The difficulties described above are addressed by a computer-implemented method, computer readable medium, and computer-implemented device that employ beacon names—e.g., URLs or IP addresses, chosen to represent non-typical network destinations—as the destination addresses when sending messages within an enterprise network, thereby thwarting malware expecting the use of well-known addresses. Parameters are distributed by a security server to sending components located on client devices and to receiving components located elsewhere within the enterprise, and the beacon names are generated based at least in part on the distributed parameters. In one embodiment, the sending and receiving components synchronously generate additional beacon names at well-defined intervals, without requiring redistribution of parameters by the security server. In another embodiment, a sending component sends a distress signal message (or “beacon”) in response to unexpected lack of client device access to network resources, and a receiving component upon detecting the beacon takes a remedial action to address possible presence of malware on the client device. In still another embodiment, the sending component sends a message periodically while the client device continues to have expected network access, and the receiving component takes a remedial action in response to failure to receive a message from the client device for a given period of time.

One embodiment of the computer-implemented method receives, at a client, beacon name-generation parameters, and generates a beacon name based at least in part on the received parameters, the beacon name representing a network location. The method additionally stores the beacon name, and sends a beacon message to the beacon name, the beacon message describing a security state of the client.

Embodiments of the computer-readable storage medium store a computer program executable by a processor for responding to a client indication of malware infection. Actions of the computer program comprise receiving beacon name-generation parameters, and generating a beacon name based at least in part on the received parameters, the beacon name representing a network location. The actions further comprise detecting a beacon message sent by a client device and addressed to the beacon name, the beacon message describing a security state of the client device, and, responsive to receiving the beacon message, performing a remedial action.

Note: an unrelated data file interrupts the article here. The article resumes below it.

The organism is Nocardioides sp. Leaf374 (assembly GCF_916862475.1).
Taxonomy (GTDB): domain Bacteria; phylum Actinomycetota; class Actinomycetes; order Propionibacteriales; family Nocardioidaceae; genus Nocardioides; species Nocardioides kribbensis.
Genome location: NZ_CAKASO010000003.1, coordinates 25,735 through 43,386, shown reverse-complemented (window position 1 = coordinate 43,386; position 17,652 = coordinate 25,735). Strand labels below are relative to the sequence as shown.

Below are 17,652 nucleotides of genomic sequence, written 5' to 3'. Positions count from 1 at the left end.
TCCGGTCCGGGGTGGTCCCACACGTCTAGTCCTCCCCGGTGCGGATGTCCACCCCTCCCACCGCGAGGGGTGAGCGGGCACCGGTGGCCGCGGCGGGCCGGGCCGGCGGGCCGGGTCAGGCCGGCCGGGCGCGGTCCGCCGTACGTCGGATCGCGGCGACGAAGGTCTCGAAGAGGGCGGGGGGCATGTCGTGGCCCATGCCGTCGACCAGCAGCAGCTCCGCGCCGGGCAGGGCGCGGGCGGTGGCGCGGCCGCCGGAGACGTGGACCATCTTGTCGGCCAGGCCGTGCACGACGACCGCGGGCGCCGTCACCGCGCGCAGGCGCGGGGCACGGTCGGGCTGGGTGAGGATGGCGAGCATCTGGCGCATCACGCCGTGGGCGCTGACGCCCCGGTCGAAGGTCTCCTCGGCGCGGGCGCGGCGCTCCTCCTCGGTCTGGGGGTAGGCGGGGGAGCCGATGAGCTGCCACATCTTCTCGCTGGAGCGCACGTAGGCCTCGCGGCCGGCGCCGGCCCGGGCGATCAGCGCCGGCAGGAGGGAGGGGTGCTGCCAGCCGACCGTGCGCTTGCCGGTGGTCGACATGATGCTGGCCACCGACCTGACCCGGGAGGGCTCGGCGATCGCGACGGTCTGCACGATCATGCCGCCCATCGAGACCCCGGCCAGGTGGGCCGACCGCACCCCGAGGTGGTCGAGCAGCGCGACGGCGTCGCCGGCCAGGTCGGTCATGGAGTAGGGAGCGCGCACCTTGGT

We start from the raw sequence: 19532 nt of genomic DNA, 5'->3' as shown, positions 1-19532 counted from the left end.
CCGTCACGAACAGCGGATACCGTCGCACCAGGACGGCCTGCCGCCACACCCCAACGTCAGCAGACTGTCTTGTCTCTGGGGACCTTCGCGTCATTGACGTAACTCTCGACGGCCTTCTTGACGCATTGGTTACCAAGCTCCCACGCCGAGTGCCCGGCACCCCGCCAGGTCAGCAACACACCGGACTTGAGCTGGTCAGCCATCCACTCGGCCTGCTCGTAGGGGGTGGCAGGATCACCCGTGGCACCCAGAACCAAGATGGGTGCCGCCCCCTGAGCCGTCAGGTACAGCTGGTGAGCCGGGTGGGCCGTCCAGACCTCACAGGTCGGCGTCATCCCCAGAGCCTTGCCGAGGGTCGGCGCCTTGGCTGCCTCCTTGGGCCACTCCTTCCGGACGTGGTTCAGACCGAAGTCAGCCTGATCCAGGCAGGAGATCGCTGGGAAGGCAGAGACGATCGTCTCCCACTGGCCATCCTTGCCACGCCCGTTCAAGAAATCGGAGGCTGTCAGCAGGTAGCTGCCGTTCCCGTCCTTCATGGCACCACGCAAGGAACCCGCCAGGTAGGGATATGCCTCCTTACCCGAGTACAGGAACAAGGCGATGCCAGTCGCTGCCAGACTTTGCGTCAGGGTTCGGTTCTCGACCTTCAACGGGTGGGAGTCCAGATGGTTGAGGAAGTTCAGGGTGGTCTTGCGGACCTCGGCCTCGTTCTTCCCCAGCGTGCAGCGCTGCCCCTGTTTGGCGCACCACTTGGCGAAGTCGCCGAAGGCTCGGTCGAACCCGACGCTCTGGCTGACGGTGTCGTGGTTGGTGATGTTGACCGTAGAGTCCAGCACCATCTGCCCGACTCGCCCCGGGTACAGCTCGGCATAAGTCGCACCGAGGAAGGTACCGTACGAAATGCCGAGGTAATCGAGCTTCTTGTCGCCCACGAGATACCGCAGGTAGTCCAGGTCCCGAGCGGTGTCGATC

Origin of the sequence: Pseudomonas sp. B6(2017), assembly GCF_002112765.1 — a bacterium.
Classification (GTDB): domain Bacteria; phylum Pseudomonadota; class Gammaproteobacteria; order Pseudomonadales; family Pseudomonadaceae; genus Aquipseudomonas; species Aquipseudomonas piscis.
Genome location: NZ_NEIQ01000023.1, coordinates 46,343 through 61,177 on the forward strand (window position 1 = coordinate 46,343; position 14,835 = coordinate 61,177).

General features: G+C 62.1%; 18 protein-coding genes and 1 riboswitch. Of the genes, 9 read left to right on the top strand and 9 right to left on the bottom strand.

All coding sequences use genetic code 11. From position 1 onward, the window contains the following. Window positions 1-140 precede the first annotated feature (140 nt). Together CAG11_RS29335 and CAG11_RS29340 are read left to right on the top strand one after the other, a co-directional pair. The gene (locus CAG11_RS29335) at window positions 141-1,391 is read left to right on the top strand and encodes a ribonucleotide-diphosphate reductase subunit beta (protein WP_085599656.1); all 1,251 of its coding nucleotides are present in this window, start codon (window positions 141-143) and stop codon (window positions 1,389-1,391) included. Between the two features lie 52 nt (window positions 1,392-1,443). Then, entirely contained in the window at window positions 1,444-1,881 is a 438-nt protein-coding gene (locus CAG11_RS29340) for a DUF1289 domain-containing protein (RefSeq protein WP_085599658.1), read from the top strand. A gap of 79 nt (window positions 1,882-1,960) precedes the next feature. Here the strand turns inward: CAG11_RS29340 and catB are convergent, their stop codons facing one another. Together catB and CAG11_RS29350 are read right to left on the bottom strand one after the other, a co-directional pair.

A computer-implemented system for responding to a client indication of malware infection comprises a beacon name information repository and a distress signal receiver module. The distress signal receiver module performs actions comprising receiving beacon name-generation parameters, and generating a beacon name based at least in part on the received parameters, the beacon name representing a network location. The actions further comprise storing the received parameters and the generated beacon name in the beacon name information repository, and detecting a beacon message sent by a client device and addressed to the beacon name, the beacon message describing a security state of the client device. The actions further comprise, responsive to receiving the beacon message, performing a remedial action.

BRIEF DESCRIPTION OF DRAWINGS

FIG. 1 is a high-level block diagram of an enterprise permitting communication in the presence of communication-blocking malware, in accordance with one embodiment of the present invention.

FIG. 2 is a high-level block diagram illustrating physical components of a computer within the enterprise, in accordance with one embodiment.

FIG. 3 is a high-level block diagram illustrating a detailed view of a client of FIG. 1, in accordance with one embodiment.

FIG. 4 is a high-level block diagram illustrating a detailed view of the security server of FIG. 1, in accordance with one embodiment.

FIG. 5 is a high-level block diagram illustrating in more detail the distress signal receiver 420 of FIG. 4, in accordance with one embodiment.

FIG. 6 depicts interactions that take place as part of beacon sending and detection, in accordance with one embodiment.

The figures depict embodiments of the present invention for purposes of illustration only. One skilled in the art will readily recognize from the following description that alternative embodiments of the structures and methods illustrated herein may be employed without departing from the principles of the invention described herein.